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In favour of a home grown housing market

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  • A vote for Brexit in the EU Referendum next month (23rd June) is what is best for the future of British housebuilding, according to John Elliott, Managing Director of Millwood Designer Homes.

    The EU question affects how the UK works with Europe, but our housing market is home grown and many initiatives set by EU law are detrimental to us.

    Under the EU Habitats Directive (also included in the conservation of wild birds) there are particular constraints for the building of new homes. Firstly, the mere hint of great crested newts which are prolific in the South East of England on a site, can delay the building start for many months. However, in Northern Europe the crested newt is rare and is given special protection. This regulation to suit Europe has an unnecessary impact on the UK. If they are found, they have to be “translocated” and caught and taken somewhere else for release. Similar regulations also apply to slowworms.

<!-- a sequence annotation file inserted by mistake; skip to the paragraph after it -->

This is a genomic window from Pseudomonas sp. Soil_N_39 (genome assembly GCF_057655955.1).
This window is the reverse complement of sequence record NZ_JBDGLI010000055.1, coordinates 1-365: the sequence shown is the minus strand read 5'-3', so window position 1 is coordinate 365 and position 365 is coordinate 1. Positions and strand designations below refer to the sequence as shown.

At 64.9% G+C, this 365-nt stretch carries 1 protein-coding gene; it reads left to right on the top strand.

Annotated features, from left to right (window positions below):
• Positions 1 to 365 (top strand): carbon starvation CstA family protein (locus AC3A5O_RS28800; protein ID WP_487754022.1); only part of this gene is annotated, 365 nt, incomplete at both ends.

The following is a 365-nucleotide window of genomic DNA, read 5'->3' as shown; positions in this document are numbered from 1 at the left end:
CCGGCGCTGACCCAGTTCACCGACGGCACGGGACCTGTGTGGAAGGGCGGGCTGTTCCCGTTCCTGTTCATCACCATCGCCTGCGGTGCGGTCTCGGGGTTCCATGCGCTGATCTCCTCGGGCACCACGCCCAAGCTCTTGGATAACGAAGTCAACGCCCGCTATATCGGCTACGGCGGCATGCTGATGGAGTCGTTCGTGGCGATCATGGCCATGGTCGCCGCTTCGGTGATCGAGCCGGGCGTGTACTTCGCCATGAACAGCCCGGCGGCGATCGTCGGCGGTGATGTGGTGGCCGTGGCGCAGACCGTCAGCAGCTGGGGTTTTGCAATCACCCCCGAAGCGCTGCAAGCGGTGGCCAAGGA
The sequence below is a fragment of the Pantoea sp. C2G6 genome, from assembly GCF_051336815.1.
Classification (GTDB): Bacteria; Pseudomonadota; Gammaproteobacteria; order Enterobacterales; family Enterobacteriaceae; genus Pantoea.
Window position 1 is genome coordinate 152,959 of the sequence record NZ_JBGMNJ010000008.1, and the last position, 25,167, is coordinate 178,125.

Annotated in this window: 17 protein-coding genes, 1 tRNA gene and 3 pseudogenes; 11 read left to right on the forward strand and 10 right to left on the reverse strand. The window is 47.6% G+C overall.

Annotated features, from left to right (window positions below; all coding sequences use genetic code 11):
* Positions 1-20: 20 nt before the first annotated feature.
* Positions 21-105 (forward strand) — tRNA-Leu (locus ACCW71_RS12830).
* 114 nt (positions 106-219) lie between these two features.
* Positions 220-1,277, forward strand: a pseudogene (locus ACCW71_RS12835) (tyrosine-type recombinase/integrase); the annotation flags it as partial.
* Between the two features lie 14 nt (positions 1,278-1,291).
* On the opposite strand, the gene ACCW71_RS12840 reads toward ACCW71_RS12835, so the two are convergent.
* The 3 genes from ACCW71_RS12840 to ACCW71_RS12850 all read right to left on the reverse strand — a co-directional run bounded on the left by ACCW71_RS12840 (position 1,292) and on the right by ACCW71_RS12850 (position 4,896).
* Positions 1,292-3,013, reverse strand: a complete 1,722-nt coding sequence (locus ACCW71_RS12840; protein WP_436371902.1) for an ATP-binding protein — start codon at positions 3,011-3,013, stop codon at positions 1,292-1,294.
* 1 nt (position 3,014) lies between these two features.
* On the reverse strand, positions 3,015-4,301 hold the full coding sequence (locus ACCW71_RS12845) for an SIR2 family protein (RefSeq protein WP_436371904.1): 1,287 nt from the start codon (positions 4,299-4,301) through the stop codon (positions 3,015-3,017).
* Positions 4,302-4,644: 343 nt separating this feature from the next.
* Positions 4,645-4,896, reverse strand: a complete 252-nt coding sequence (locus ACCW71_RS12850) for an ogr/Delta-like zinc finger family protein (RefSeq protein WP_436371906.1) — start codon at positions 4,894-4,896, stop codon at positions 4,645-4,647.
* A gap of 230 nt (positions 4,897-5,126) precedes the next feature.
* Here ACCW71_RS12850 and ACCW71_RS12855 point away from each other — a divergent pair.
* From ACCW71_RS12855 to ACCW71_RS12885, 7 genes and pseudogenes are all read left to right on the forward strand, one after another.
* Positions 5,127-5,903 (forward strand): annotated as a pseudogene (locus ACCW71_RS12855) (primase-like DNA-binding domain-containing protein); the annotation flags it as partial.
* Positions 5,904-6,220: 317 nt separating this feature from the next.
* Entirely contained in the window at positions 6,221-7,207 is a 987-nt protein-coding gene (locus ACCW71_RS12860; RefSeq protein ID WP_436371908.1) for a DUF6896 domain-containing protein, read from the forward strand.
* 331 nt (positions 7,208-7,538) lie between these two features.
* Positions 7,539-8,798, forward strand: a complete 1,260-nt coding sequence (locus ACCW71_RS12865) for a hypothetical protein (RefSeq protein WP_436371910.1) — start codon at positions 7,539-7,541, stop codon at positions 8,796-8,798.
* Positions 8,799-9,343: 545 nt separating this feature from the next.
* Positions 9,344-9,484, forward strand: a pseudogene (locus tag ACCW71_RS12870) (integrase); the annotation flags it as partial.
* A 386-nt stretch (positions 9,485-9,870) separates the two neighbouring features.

“Special Protection Areas” have also been established through European directives, which have been translated by the UK Joint Nature Conservation Committee and, in the case of Ashdown Forest in East Sussex, have resulted in a 7km zone around the forest where building could only take place if would-be builders were to provide SANGS (Suitable Alternative Natural Green Spaces). This means that if you build on two acres you need to provide two acres elsewhere in the vicinity to compensate for your “nitrogen deposition” which, in the view of conservationists, may destroy the flora and fauna in the forest.

    More recently the European Union’s Mortgage Credit Directive effectively means that no housebuilders are now able to lend money to their buyers unless they register as a regulated Financial Adviser.  When times are difficult, it has been a traditional way for housebuilders to help their buyers overcome mortgage down-valuations and other issues.

    Obviously I do not know whether the worst of these directives will be repealed should we achieve Brexit but, for certain, it would reduce the continual flow of yet more “red tape”.


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